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CNSC Receives Application for Licence to Prepare Site for a New Nuclear Plant Project in Haldimand-Norfolk

FOR IMMEDIATE RELEASE - November 7, 2008

Ottawa On October 31, 2008, the Canadian Nuclear Safety Commission (CNSC) received an application for a licence to prepare a site and a project description from Bruce Power Erie Inc. for a proposed new nuclear power plant in the Haldimand-Norfolk region of southern Ontario. The submission mentioned that two nuclear reactors would be built at the future plant to potentially generate between 2,200 and 3,200 megawatts of electricity to the Ontario grid.

The application for a licence to prepare a site is the first in a series of applications to build and operate a new nuclear power plant, as part of the CNSC licensing process.

Canada is at the forefront of nuclear regulation in the world, thanks to the development of a rigorous and efficient system for licensing new nuclear power plants. This system, combined with CNSCs extensive experience in regulating a wide range of nuclear activities, can assure Canadians that we strive for the highest standards of health, safety, security and environmental protection, said Michael Binder, President and CEO of the CNSC. At the same time, we proceed in an open and transparent manner, which includes significant public participation throughout the entire process, starting with the environmental assessment, Mr. Binder added.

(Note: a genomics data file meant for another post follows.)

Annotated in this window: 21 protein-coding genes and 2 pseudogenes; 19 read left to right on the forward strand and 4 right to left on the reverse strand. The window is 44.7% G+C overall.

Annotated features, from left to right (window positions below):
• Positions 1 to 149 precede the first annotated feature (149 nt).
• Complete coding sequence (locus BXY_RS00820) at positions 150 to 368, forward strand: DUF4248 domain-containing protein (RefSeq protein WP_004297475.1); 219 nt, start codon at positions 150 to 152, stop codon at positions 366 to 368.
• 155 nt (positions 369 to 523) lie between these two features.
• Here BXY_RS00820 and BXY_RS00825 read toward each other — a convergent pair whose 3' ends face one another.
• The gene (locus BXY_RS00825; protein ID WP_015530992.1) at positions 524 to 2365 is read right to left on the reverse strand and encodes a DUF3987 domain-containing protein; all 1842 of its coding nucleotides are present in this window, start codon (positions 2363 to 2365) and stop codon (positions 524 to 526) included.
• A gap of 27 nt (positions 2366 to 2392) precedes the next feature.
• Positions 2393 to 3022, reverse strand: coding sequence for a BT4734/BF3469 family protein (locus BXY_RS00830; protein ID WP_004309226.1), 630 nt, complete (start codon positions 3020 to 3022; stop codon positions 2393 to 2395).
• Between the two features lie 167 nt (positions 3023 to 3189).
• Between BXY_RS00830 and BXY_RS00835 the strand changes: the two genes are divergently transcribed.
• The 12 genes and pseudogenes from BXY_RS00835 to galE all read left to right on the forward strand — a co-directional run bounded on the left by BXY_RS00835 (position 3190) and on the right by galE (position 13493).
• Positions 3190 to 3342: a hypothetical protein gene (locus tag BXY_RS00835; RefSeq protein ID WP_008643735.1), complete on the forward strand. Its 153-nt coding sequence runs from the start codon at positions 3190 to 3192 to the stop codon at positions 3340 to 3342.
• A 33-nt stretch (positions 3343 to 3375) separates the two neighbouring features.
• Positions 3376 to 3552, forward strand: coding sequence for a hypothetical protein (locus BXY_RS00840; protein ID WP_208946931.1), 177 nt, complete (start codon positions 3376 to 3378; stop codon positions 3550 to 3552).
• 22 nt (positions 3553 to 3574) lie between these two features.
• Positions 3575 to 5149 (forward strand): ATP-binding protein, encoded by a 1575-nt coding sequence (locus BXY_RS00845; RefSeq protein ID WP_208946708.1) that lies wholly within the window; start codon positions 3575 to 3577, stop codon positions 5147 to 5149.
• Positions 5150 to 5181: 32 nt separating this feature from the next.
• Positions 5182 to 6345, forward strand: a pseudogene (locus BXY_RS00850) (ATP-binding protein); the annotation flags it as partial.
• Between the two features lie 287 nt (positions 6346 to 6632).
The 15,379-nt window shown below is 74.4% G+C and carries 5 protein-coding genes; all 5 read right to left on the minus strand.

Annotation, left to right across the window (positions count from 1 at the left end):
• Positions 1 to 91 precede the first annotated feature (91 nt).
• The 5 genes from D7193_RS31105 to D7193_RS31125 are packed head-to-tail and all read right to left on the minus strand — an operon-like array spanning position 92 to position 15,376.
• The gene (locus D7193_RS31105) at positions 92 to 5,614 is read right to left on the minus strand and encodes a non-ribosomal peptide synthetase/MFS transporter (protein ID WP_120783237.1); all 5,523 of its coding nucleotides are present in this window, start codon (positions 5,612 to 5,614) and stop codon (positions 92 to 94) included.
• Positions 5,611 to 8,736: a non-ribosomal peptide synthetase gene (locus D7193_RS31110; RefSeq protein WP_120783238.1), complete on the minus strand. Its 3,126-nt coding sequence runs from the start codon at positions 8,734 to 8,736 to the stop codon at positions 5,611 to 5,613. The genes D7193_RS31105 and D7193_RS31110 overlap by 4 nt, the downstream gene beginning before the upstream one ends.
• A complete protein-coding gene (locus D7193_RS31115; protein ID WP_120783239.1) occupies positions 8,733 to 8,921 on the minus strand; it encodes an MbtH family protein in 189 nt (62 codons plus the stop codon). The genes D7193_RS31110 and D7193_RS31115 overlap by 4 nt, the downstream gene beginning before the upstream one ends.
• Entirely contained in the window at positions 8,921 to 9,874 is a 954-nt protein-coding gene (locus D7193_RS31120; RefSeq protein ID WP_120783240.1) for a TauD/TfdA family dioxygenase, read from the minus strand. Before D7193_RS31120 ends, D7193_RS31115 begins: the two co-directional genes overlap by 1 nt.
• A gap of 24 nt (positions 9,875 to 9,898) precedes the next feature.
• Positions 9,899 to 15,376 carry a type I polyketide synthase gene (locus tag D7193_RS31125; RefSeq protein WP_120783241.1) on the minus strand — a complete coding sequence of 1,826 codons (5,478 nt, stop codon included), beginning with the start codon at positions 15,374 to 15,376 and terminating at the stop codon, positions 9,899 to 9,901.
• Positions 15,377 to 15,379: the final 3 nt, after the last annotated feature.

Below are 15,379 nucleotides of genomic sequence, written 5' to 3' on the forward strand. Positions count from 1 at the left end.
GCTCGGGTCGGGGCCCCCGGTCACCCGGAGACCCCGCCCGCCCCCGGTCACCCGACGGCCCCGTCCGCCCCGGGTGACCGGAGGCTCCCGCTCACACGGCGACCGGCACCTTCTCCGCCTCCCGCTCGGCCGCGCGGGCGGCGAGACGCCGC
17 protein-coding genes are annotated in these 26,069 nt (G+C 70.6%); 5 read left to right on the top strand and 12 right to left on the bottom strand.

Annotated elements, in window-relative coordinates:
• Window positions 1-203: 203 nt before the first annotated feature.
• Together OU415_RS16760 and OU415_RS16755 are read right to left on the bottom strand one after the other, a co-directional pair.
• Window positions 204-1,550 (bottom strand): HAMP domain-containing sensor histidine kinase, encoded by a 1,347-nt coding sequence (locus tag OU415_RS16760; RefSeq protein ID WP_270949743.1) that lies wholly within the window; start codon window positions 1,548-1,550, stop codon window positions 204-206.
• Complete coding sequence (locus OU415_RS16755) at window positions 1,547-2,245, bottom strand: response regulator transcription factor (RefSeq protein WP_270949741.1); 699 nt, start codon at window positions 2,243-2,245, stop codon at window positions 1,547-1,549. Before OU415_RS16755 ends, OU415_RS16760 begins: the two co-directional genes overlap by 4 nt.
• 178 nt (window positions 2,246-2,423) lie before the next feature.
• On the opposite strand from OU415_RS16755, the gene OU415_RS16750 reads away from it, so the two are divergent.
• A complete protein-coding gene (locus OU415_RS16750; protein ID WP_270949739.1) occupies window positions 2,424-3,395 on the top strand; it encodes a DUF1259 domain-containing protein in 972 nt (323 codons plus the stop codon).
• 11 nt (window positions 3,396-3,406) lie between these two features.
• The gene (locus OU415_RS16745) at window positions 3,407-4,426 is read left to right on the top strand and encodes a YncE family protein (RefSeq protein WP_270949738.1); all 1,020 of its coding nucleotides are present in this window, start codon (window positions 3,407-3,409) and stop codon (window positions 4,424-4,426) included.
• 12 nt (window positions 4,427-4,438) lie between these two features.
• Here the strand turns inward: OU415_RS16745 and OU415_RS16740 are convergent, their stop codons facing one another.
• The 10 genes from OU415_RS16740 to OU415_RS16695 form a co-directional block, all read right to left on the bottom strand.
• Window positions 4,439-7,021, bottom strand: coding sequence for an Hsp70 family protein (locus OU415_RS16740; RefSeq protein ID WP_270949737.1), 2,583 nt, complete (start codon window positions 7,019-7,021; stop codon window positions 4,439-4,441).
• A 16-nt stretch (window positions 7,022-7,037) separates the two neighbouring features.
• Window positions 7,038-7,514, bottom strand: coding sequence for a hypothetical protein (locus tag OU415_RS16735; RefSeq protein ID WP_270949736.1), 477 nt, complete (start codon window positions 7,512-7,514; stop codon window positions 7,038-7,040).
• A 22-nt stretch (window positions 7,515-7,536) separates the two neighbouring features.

Next, the CNSC will be reviewing the project description to ensure that its documentation is complete. If necessary, the nuclear regulator will request Bruce Power Erie to provide any missing or additional information.When the project description is deemed to be adequate, the CNSC will initiate the environmental assessment process under the Canadian Environmental Assessment Act.

The environmental assessment (EA) process is a pre-requisite for the licensing of a new nuclear power plant. An EA identifies whether a specific project is likely to cause significant environmental effects, and determines if those effects can be avoided or mitigated. No licence decision can be made before an EA has been completed. While carrying out an EA, the CNSC works closely with other provincial and federal agencies and consults the public and aboriginal groups.

Further developments in the proposed project starting with the application for a licence to prepare site and the project description will also be tracked through the Government of Canadas recently created Major Projects Management Office.

About the CNSC:

The Canadian Nuclear Safety Commission regulates the use of nuclear energy and materials to protect the health, safety and security of Canadians and the environment; and to respect Canada's international commitments on the peaceful use of nuclear energy.

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Related documents

Covering letter and application for a licence to prepare site received from Bruce Power Erie Inc. (CNSC has not reviewed the application for its completeness)

INFO-0756 (Revision 1): Licensing Process for New Nuclear Power Plants in Canada

For more information, media may contact:

Aurèle Gervais

Media and Community Relations

Canadian Nuclear Safety Commission

Tel.: 613-996-6860

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